After 4.5 months they admit defeat and fly all of their stuff back home.
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Format: Hardcover
I've been interested in DIY culture for most of my life and love Make magazine as well as the O'Reilly "Hacks" series. Like the author, I think I inherited these tendencies from my father, while growing up in California. I have a brother whose own experience has closely paralleled that of the author.

Mark Frauenfelder's "Made by Hand" gives his readers permission to make mistakes while exploring the world of DIY (Do It Yourself, as opposed to HAP, or Hire a Pro) culture. A resident of Tarzana then Studio City, both suburbs of Los Angeles, he would seem like an unlikely choice for urban hillbilly. Frauenfelder's claims to fame include starting the popular blog "Boing Boing." and appearing in the first Errol Morris Apple commercial.

This is one of those recently popularized "experience" books, in which the author sets out to try something different, like living strictly according to the Old Testament or eating nothing but cheese for a year. Frauenfelder begins the book by describing a desire to escape urban malaise by moving to Raratonga, and quickly discovers the difference between being a tourist and a resident of a community. From that experience he discovered that his favorite part of the journey was "coconut day," when he would extract coconut meat with his daughters and cook it into scones or other goodies.

Upon his return to what passes for "civilization," Frauenfelder embarks on a 1.5 year program to emulate coconut day by slowing his life down through a series of DIY projects, including killing his front lawn, growing his own food, modding his high-end espresso machine, raising chickens, fermenting Kombucha, yogurt and sauerkraut, making musical instruments, raising bees and ultimately learning how to learn. Oh, and carving wooden spoons.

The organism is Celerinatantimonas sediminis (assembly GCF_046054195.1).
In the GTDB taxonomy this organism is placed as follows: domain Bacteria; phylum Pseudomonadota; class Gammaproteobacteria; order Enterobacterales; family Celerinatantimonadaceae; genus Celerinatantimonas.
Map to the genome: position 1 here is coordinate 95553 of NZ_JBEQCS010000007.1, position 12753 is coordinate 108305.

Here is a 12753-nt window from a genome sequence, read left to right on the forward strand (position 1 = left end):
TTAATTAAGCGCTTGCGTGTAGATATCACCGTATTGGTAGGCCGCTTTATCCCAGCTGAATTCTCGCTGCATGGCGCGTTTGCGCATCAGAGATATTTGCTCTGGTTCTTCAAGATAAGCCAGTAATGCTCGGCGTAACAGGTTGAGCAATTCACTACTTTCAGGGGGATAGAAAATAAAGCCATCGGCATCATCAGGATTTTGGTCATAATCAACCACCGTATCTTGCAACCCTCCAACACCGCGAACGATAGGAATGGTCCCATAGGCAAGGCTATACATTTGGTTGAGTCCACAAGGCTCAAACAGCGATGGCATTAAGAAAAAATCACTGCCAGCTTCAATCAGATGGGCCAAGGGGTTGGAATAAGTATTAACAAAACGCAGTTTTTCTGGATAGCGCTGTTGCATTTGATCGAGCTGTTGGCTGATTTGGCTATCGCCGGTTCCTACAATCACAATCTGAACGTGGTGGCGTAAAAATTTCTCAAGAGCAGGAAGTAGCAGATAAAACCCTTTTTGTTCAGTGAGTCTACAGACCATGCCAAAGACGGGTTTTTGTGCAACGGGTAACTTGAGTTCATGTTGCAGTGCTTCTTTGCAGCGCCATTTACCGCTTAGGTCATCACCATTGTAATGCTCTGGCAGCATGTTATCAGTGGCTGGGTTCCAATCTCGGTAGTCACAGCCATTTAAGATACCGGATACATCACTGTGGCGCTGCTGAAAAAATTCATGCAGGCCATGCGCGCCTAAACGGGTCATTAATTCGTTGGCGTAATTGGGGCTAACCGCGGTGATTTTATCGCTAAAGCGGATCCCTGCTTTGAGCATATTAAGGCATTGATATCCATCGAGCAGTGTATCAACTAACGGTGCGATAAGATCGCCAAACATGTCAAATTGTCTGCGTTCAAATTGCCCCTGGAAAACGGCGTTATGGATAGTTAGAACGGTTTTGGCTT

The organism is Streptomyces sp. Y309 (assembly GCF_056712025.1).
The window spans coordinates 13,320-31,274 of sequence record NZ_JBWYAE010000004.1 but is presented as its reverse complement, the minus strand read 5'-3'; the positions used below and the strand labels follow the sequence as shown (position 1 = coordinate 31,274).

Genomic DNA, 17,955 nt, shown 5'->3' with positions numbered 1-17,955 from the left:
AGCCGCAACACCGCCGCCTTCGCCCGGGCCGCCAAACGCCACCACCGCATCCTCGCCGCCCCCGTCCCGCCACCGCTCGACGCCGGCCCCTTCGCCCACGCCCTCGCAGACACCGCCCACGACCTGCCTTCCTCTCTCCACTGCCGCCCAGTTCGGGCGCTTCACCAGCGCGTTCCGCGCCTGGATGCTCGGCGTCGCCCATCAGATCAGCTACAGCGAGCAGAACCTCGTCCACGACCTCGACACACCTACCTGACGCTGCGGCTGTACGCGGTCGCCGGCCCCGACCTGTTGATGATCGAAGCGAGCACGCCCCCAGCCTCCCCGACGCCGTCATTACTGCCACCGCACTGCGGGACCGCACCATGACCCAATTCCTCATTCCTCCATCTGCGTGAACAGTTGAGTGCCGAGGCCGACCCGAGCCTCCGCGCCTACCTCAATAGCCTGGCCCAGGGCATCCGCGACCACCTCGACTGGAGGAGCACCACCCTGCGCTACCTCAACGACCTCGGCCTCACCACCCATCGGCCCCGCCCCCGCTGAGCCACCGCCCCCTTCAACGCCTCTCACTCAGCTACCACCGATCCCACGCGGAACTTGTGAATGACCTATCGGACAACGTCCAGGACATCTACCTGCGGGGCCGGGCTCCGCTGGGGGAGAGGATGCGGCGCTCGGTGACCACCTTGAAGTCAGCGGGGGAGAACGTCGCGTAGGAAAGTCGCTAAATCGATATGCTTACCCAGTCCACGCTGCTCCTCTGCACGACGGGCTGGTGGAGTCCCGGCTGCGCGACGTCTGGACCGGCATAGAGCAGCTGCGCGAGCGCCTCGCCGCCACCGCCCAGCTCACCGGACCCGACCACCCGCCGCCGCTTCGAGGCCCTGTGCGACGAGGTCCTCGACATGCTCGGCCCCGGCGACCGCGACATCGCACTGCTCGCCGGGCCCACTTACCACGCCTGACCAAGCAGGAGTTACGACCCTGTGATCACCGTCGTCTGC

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Format: Hardcover Verified Purchase
If you're looking for an earthy, back to nature, WalMart sucks kind of book for people who want to live simpler, less extravagant lives, free from the trappings of rampant consumerism, you might be disappointed. The book seems less about DIY and more about how you can waste a lot of time and money continually botching projects, requiring endless trips to Home Depot. It also gets off on the wrong start from the very first page, which describes Mark and his family moving to the remote tropical island of Rarotonga in the South Pacific; this seems to have a similar message as Eat, Pray, Love - spiritual enlightenment can be yours, but only if you can afford it. This pricey philosophy continues soon after with a chapter on how you can mod your $2000 espresso machine for only a few hundred dollars more - ah, the joys of knowing that you can afford the time and money for the perfect shot of caffeine. Further chapters involve gardening, which was charming enough; beekeeping, which was less so; and raising chickens, which I found rather sad in that his incompetence led to the deaths of several of his - and his daughter's - beloved birds. And finally, taken as a whole, there seems to be no grand philosophical message that you could take with you after reading this book; it just seems like a random collection of things that many of us do routinely every weekend. If you're interested in DIY, find something that interests you, and go find some books that would actually help you to, for example, carve wood, raise chickens, or build cigar box guitars. In the end, you'll find your own personal spiritual reward without having to read about someone else's muddled journey through DIY.